How energy efficient is your data center? Do you know your PUE and how it ranks in the industry? Today’s data centers demand more, making it challenging to meet their needs and remain energy efficient. At the same time, data centers are trying to reduce operating costs.
In this post, our engineers will review:
Where are you now? How do you measure your data center’s energy efficiency? Power Usage Effectiveness (PUE) is one form used to measure the energy efficiency of a data center. The ideal PUE for a data center is one, meaning all power going into the data center is being used to power IT equipment. Data centers calculate their PUE score by dividing the total facility power by the IT equipment power.
Do you know your PUE? If not, take some time to calculate it using the below formula.
Most data centers will see a PUE anywhere between 1-3. A PUE of 1 means your data center is very efficient. On the flip side, a PUE of 3 indicates those are significant areas for improvement/ very inefficient.
How does your PUE measure up?
According to research conducted by Uptime Institute, the average U.S. data center has a PUE of 1.67, which sits between “average” and “efficient.” Keep in mind that although we will be focused on PUE scores in this post, it is only one component to measure a data center’s energy efficiency.
Google shared that “the average PUE for all Google Data Centers is 1.1.” They also mentioned that their best site could have as less than 1.06 score. How can your facility manager reduce your PUE and save money? Data Center Design One way the data center management is evolving to improve their PUE is through design. Many companies are streamlining their processes by deploying aisle containment systems and racks simultaneously rather than individually. Why? The answer is simple: aisle containment systems allow for greater equipment densities and improved airflow. Here are some additional design elements that can help increase a modern data center’s energy efficiency and improve your data center’s PUE:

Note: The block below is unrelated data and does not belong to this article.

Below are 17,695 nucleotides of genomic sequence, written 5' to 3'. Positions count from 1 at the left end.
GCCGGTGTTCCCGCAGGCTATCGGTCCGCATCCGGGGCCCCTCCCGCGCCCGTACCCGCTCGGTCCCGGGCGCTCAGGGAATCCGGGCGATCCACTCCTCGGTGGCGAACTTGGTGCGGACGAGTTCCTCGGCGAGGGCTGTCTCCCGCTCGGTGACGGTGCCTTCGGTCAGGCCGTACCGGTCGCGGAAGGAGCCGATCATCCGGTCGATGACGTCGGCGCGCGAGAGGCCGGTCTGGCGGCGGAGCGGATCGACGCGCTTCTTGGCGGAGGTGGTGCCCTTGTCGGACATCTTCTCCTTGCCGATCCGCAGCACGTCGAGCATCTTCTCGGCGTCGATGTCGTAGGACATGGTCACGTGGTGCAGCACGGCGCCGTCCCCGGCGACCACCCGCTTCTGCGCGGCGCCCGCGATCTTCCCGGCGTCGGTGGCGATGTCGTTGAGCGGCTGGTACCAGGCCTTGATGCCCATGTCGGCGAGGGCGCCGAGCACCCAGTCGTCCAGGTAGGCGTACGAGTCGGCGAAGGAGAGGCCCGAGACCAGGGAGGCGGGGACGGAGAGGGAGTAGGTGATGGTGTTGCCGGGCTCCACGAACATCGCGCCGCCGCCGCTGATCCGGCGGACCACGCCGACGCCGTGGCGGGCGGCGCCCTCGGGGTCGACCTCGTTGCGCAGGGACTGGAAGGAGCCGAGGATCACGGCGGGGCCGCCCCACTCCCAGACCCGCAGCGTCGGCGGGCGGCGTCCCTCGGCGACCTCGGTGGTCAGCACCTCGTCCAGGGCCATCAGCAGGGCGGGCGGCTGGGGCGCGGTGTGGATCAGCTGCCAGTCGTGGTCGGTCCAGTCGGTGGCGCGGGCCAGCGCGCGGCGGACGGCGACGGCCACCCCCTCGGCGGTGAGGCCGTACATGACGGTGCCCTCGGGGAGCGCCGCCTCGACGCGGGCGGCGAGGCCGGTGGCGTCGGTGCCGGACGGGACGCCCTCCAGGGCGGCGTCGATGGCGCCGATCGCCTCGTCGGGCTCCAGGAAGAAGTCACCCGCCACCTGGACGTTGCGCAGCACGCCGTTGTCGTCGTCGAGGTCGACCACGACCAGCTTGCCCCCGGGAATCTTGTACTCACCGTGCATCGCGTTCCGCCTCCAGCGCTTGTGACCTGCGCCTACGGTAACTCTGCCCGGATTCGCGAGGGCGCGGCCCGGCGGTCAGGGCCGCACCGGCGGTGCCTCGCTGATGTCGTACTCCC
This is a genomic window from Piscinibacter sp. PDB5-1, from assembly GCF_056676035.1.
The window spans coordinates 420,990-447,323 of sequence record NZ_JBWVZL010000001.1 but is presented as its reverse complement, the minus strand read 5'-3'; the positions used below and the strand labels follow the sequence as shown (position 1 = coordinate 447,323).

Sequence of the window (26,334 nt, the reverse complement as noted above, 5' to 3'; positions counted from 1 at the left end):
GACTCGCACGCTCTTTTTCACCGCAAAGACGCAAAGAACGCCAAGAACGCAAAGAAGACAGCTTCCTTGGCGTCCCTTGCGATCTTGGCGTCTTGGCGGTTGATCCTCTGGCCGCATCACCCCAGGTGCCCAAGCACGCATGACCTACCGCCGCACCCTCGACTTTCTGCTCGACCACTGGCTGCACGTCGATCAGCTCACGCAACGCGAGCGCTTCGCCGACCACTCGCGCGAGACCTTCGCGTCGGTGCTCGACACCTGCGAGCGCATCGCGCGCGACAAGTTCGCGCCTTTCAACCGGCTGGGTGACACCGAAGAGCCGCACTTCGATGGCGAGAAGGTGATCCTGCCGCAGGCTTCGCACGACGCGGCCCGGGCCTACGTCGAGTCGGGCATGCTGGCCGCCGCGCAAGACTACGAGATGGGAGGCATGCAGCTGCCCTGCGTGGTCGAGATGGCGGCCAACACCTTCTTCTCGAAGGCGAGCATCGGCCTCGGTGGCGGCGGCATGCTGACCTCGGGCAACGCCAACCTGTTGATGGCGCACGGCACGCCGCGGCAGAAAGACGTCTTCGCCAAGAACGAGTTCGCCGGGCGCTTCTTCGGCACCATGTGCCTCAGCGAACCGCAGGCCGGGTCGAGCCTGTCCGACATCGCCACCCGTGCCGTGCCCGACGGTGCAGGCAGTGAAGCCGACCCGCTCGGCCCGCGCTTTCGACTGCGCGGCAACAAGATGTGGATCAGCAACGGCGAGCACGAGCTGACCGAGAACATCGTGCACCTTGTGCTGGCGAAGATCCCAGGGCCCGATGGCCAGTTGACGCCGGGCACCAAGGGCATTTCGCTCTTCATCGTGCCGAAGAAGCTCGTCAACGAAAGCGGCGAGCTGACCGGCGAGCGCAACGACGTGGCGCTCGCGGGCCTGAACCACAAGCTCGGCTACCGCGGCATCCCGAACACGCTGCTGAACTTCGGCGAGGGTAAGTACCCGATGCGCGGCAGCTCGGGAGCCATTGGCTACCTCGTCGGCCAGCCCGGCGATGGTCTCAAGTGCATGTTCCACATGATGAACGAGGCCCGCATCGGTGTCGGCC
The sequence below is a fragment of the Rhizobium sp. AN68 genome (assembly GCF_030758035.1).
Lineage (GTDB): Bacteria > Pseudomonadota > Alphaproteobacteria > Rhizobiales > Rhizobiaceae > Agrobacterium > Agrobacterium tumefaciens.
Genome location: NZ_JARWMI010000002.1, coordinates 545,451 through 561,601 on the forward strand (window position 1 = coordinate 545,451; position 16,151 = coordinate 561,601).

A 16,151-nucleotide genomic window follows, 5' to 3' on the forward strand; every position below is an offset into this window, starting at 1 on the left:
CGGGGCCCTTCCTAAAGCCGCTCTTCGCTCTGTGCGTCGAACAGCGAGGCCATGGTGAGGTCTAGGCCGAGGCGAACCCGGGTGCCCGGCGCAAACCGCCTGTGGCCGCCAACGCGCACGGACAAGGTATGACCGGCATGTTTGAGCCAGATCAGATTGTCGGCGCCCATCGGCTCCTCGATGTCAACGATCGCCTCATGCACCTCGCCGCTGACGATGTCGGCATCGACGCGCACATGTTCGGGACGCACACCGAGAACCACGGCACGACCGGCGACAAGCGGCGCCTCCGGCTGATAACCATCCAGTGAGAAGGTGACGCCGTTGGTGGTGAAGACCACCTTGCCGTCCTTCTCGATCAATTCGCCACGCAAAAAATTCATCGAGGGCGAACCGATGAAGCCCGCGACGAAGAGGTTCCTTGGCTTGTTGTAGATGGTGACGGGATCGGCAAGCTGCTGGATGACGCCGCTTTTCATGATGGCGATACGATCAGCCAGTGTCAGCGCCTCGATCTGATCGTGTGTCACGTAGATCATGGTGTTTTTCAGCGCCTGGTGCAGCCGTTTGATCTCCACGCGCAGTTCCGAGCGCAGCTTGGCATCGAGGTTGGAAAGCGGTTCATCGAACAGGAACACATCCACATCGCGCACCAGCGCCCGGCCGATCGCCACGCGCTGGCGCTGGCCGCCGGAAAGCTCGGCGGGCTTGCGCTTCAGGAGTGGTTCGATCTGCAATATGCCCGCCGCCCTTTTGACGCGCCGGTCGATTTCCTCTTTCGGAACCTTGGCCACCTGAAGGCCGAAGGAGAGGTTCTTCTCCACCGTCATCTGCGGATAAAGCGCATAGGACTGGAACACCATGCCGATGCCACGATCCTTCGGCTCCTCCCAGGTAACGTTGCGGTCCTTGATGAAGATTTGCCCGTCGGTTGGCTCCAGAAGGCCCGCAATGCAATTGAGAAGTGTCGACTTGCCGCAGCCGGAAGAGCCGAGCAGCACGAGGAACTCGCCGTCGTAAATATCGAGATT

Besides design, another key area that will help improve a data center’s PUE is the cooling system. Data centers typically consume the most energy on powering and cooling the equipment. In order to help with that, there are a variety of solutions to keep data centers cool. There are CRAC (computer room air conditioning) units, hyper CRAC units, or systems where cold outside air is used instead of a cooling system. Many are turning to hot-aisle containment and cold-aisle containment systems to increase cooling efficiencies and reduce costs.
Aisle containment systems increase the cooling capacity and improve cooling unit efficiency while allowing for higher data center temperatures by keeping the air contained. The higher temperatures allow for lower fan speeds, increased temperatures in chilled water, and the use of free cooling, all of which save energy. Aisle containment systems are also more efficient than rear-door cooling units, which allow more hot and cold air to mix.
The purpose of a Cold Aisle Containment System (CACS) is to contain cold air and keep hot air out. Installing end-of-row doors, aisle ceilings or overhead vertical wall systems prevents hot air recirculation, while redirecting cold air into the air intakes of data servers. A CACS ensures IT equipment is cooled within a manufacturer’s needs and can also ensure increased operating efficiency by removing hot spots. Having no hot spots means there is more space throughout the data center for cabinets.
The opposite of CACS is a Hot Aisle Containment System (HACS). HACS prevent hot and cold air from mixing. HACSs send air into the intake ducts of the air conditioning system to be recycled into cold air. In some cases, hot aisle containment can double the cooling capacity of the CRAC unit, which cuts costs and increases efficiency, lowering the PUE score. DAMAC engineers typically recommend a HACS over a CACS, as the cost and energy efficiencies associated with a HACS generally are greater. Many data centers select their aisle containment systems based on their current data center construction.
Additional Ways to Improve Your Data Center’s PUE
Consolidating and replacing inefficient servers and repurposing or even powering down servers that are no longer used. Invest in more energy-efficient servers, UPSs and PDUs, especially ones that are ENERGY STAR rated.
The demand for high-power data centers will continue to grow. Meanwhile, the focus on energy efficiency is also increasing, and that demand is putting pressure on data center designers and manufacturers to reduce power consumption and increase efficiency. If you’re looking at reducing the costs of running your data center and lowering your PUE, these cooling and data center design can be a great starting point.
Are you looking to learn more about how cooling can improve your Data Center’s PUE? Are hot and cold aisle containment systems right for your data center? Click here to read the whitepaper.
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